When it comes to searching for a job while working full time, one has to remember there are no set rules. You have to make your own judgment calls.
Though most companies have a code of conduct, which says that one cannot use the company’s infrastructure for personal use, there isn’t any law that stops you from making a call from the office, use the net for online job postings or making your resume. The main question is how should employees go about searching for jobs?
There are some strict dos and don’ts regarding this.
- Try to make minimum calls to headhunters and other companies from office – people around you could be listening to your conversation.
- If you get a call from a company or a headhunter, either tell them you will call back or ask them to call at your residence later in the day.
- If the headhunter wants to meet you, go ahead and do so – one does not know when you may actually need his/her services.
- When you are called for an interview, take leave on that day rather than taking a half-day because you may get delayed and feel unnecessarily pressed for time during the interview. Anyway, if you have to go out of town, then you do not have a choice.
- If you are asked during the interview, if they can contact your present employers, then feel confident enough to say “YES” otherwise they may feel that you have something to hide.
- If you are asked why you want to leave, try and give standard answers like “…looking at furthering my growth prospects…or looking for a better opportunity” rather than criticizing your present company.
And it’s always better to speak about your new job offer to your colleagues till you have the offer letter and are ready to resign.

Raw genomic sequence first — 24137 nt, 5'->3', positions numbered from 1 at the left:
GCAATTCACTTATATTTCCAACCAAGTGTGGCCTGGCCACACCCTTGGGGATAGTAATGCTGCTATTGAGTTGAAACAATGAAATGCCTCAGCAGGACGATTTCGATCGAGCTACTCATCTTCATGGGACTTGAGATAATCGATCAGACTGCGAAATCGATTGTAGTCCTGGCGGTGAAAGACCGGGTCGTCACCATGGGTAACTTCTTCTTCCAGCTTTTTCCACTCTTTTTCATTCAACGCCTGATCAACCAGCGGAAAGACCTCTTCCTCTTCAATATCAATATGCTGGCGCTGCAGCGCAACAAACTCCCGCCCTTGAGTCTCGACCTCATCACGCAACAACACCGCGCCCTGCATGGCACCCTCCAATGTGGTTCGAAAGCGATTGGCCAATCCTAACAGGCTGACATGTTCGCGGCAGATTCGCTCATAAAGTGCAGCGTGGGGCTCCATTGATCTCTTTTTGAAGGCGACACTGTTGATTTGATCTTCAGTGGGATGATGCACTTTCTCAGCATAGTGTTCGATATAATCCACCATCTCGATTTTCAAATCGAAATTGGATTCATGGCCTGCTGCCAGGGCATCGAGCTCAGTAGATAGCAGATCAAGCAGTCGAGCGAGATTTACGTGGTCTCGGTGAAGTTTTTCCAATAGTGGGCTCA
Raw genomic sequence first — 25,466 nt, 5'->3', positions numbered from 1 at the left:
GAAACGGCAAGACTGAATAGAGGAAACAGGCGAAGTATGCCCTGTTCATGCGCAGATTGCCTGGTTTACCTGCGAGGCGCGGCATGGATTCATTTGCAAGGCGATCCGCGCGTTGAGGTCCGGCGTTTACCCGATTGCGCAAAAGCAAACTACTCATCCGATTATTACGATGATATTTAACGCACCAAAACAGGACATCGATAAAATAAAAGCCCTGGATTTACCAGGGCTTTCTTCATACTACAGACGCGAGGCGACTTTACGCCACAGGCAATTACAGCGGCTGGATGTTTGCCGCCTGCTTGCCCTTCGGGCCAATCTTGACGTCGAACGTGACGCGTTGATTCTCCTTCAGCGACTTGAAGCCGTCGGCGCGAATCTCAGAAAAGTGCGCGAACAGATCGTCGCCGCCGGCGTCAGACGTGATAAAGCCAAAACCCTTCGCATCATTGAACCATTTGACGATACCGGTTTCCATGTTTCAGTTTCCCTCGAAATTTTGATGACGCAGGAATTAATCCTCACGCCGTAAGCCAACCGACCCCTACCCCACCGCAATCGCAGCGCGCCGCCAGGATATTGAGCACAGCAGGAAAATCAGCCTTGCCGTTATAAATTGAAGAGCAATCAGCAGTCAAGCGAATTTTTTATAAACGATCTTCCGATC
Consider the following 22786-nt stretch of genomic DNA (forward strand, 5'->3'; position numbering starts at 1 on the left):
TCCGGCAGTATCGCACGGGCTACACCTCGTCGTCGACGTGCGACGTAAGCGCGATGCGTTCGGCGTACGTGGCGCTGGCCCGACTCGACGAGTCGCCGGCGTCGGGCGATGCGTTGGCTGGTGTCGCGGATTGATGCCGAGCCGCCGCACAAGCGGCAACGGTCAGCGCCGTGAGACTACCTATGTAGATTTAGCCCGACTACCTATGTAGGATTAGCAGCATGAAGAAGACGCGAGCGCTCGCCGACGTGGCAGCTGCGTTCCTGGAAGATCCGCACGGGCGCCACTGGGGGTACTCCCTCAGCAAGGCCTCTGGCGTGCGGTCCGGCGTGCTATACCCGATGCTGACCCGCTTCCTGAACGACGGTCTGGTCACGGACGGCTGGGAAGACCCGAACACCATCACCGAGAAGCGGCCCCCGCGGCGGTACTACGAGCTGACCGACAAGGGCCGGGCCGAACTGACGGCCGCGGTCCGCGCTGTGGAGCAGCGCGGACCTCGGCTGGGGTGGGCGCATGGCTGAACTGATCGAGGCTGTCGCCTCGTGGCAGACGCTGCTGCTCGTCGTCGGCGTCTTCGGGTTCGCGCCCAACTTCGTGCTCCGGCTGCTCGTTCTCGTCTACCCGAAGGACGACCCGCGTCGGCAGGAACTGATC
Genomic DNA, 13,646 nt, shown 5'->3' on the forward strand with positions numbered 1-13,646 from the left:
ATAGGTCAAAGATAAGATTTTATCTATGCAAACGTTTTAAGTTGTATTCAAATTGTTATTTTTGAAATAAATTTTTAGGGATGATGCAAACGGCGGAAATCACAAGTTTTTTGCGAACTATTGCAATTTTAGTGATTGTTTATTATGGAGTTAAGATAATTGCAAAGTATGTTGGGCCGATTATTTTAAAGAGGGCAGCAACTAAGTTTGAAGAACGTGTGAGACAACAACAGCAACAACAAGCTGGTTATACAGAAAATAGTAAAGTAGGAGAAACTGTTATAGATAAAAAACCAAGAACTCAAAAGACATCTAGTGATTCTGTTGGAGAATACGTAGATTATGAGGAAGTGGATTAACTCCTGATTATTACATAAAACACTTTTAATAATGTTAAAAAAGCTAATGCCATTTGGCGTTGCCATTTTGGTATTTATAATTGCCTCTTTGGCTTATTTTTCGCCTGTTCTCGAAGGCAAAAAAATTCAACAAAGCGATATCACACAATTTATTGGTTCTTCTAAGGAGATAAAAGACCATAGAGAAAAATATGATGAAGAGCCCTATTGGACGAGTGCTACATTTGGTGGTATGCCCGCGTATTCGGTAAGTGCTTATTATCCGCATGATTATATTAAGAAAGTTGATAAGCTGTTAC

But there are certainly some guilt pangs and the best way to deal with this is to avoid “misusing” company resources. Says Andrew, an HR Executive, “You are definitely wasting your current employer’s time and making improper use of the company’s resources.” But once in a while, he doesn’t mind browsing for online jobs while at work.
Jennifer, an employee with a leading IT firm takes this a step forward: “I never use any office stationary.” Plus she would go an extra mile to make all her calls from her cell phone outside of the office. “Using a phone outside the office is a better option as I can sound animated about the job and take down notes without someone peeping over my shoulder.” she adds.
Lisa, who works in medical billing, however, draws the line when it comes to working on her resumes and covering letters in the office. “There is always the possibility of your boss waltzing right in and catching you in the act.” Not that he is going to be too offended, but a certain level of discomfort is bound to prevail thereafter. As a vice-president of a private sector company says: ” I would realize that the person is either not happy with me or the organization or is getting a better deal.” But he will not refrain from giving him responsibilities. Being a professional, he feels that one performs their duties to the best of their ability till the last day.
All said and done, when do you let the cat out of the bag? When your boss does find out that you are leaving, it is best he hears it from the horse’s mouth than from ‘reliable sources’. The bottom line is to create minimum bad blood when you are leaving a company. You never know, your present boss may join you as your “new” boss somewhere, someday.